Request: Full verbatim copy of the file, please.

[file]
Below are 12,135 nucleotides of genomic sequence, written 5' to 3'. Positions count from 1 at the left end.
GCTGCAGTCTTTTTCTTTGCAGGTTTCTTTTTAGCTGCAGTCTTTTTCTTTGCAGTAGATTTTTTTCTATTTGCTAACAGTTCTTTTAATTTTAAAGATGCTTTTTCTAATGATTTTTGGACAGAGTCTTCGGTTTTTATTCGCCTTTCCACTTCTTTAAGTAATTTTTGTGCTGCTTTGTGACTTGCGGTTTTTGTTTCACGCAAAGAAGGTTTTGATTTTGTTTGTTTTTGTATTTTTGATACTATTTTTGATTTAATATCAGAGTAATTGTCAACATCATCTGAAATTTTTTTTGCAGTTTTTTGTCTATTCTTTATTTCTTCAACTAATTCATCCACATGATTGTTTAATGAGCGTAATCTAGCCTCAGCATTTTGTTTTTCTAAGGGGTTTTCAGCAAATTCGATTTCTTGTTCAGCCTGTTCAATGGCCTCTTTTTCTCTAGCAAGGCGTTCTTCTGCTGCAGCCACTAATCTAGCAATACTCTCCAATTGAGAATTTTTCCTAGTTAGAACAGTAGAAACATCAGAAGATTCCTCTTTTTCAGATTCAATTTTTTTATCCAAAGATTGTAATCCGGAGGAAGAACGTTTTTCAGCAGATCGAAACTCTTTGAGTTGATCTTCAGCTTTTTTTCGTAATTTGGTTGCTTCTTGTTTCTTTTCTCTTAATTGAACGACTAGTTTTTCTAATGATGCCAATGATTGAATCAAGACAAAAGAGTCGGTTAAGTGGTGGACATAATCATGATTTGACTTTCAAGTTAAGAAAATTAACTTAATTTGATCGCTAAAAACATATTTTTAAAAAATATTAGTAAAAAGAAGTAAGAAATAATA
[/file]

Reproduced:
Below are 12,135 nucleotides of genomic sequence, written 5' to 3'. Positions count from 1 at the left end.
GCTGCAGTCTTTTTCTTTGCAGGTTTCTTTTTAGCTGCAGTCTTTTTCTTTGCAGTAGATTTTTTTCTATTTGCTAACAGTTCTTTTAATTTTAAAGATGCTTTTTCTAATGATTTTTGGACAGAGTCTTCGGTTTTTATTCGCCTTTCCACTTCTTTAAGTAATTTTTGTGCTGCTTTGTGACTTGCGGTTTTTGTTTCACGCAAAGAAGGTTTTGATTTTGTTTGTTTTTGTATTTTTGATACTATTTTTGATTTAATATCAGAGTAATTGTCAACATCATCTGAAATTTTTTTTGCAGTTTTTTGTCTATTCTTTATTTCTTCAACTAATTCATCCACATGATTGTTTAATGAGCGTAATCTAGCCTCAGCATTTTGTTTTTCTAAGGGGTTTTCAGCAAATTCGATTTCTTGTTCAGCCTGTTCAATGGCCTCTTTTTCTCTAGCAAGGCGTTCTTCTGCTGCAGCCACTAATCTAGCAATACTCTCCAATTGAGAATTTTTCCTAGTTAGAACAGTAGAAACATCAGAAGATTCCTCTTTTTCAGATTCAATTTTTTTATCCAAAGATTGTAATCCGGAGGAAGAACGTTTTTCAGCAGATCGAAACTCTTTGAGTTGATCTTCAGCTTTTTTTCGTAATTTGGTTGCTTCTTGTTTCTTTTCTCTTAATTGAACGACTAGTTTTTCTAATGATGCCAATGATTGAATCAAGACAAAAGAGTCGGTTAAGTGGTGGACATAATCATGATTTGACTTTCAAGTTAAGAAAATTAACTTAATTTGATCGCTAAAAACATATTTTTAAAAAATATTAGTAAAAAGAAGTAAGAAATAATA